What is the Ketogenic Diet and is it any good for you?
By Michael Jarosky 7 November 2018, Fairfax Media
Last month I spent a week as a vegetarian. I enjoyed it. I recommend it. I'd never push the full veggie lifestyle, but be it more veggies on the plate or a committed vegetarian day every week – going green is good. But by the end it was back to steak and salmon that my body and mind were craving.
This past week, I did a 180 and committed to 2018's diet-du-jour - The Ketogenic Diet. Heard of it? Of course you have. Keen to try it? First understand what it is, and what you're doing to your body.
What is it?
The Ketogenic Diet is an eating strategy where carbohydrates are limited and fat is increased so the body enters "ketosis". When the body does not have enough glucose (which comes from carbs) for energy, it burns stored fat resulting in a build up of acid called ketones. These ketones are used for the brain and body's fuel.
Counts macros, not calories
After entering my height, weight, and exercise regime (along with weight maintenance as my goal) into the Total Keto Diet app, I find that my daily macro intake recommendation is: fat (282g), protein (120g), and net carbs (25g). That's a load of fat, and that's shockingly few carbohydrates. A Mars bar has 35g of carbs, a medium banana contains 27g, a mango 50g, two beers have 36g of carbs.
Keto is basically this – if it has sugar in it, it's out or it's extremely limited.
I enjoyed the healthy and tasty meals, but the planning, carb restriction, and entering contents into an app to count daily macros became arduous. Eating a dinner of crispy skin salmon with avocado with a side of buttered asparagus, spinach, and mushrooms was easy. But bypassing my beloved quinoa, Aussie mangos, and hummus (all non-keto friendly) was silly.
On day three, the common "Keto Flu" hit as a result of my body adapting to depleted carbs in my system. I was lethargic, and my run was heavy with a bit of dizziness. That passed, but other Keto Flu symptoms people report are nausea, diarrhea, vomiting, cramps and weakness, stomach pain, and sleeping dramas.
I bumped into a nutritionist friend, and her quick reply was: "After I tell my clients Keto is silly – it's no more than Atkins v 2.0 - they then ask 'Oh, any pills around where I can lose a quick five kilos?'"
Yet an email hit my inbox with a new cookbook (The Keto Reset Diet Cookbook), authored by Mark Sisson (MarksDailyApple.com). He believes: "Keto's life-altering benefits of fat loss and disease prevention are within reach of everyone, with the correct approach." I see the appeal, as recipes like Lamb Roast with Mint Chimichurri and Bigass Breakfast Salad with Bacon Dressing are tasty and full of nutrients.
A kilogram of bacon for breakfast followed by a Keto burger for lunch, then steak and pork sausages for dinner (bang your chest after consuming, you caveman) might meet macro requirements, but you're not healthy - your Keto is dirty. That's why The Mediterranean Diet still ranks as the best diet in the world, and Keto ranked dead last by experts in the USA due to "wiping out entire food groups", a "fad diet", "unsafe", and "unhealthy".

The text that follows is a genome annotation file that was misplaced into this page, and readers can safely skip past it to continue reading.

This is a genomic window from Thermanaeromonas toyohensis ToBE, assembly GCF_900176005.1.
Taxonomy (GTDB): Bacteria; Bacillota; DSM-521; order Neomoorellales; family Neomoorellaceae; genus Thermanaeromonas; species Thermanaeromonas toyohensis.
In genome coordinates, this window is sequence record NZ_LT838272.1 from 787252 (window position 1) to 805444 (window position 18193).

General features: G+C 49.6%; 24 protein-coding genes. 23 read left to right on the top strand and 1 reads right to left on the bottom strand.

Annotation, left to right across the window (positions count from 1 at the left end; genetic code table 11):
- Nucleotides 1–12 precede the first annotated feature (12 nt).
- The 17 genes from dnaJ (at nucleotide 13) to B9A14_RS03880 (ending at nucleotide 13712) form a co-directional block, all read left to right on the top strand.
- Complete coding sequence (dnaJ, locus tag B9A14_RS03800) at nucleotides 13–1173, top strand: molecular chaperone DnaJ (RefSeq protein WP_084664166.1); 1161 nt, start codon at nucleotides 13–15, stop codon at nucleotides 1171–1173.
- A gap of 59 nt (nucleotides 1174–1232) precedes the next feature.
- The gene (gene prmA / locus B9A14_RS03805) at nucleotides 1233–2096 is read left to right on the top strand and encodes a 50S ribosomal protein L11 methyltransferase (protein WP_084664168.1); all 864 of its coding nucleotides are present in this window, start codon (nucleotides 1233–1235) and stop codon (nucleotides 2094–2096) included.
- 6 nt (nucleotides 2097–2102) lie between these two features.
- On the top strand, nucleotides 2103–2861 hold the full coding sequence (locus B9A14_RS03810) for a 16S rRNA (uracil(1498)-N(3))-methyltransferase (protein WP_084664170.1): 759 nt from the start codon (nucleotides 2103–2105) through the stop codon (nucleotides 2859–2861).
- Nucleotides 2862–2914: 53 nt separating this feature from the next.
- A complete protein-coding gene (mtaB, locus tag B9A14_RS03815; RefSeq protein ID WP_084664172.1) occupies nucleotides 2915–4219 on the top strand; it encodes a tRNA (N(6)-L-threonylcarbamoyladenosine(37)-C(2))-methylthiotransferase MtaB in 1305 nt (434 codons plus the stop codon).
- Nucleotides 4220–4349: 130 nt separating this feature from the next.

Consider the science
There are studies galore to support a low-carb diet for short-term weight loss, and Keto is definitely an option (it's been successfully used to treat drug resistant epilepsy for almost 100 years).
However, if you're thinking about a Keto lifestyle, know a study released in late August 2018 on 25,000 Americans concluded low-carb consumers have higher death rates from heart disease, stroke, and cancer.
Stop demonising carbs
There are three sources of energy (the macros) – carbohydrates, protein, and fat. The average punter doesn't even know the body's preferred source of energy is carbohydrates. A handful of cookies has carbohydrates, as does a handful of baby carrots. A healthy lifestyle is about increasing complex carbs (fruit and veggies) while lowering / eliminating simple carbs (processed junk). It's your body – do the research, don't just join the next fad.
By day seven, I was over Keto. In planning and charting my last meal of the week, I clicked on the app just to the right – Uber Eats. I ordered a carb-loaded pizza, paired it with a salad with a rainbow of veggies, and I downed it with a bulging glass of red wine. I couldn't wait to eat an orange after my morning jog.
Paleo Apostles have shifted, and as they brag of their 2018 Ketorgasms my face turns expressionless and numb - I simply don't care. I care about less processed food. Healthy, tasty meals that are easy to cook. Portion control. Exercise. Less booze, and less "elimination" for more "balance and variation" of healthy carbs.
Passion for lifestyle change is the cornerstone for everything Michael Jarosky does. A Sydney-based personal trainer, he cajoled thousands of Executive Style readers to undertake his "Cut The BS" diet, and champions a charity weight-loss event, Droptober.
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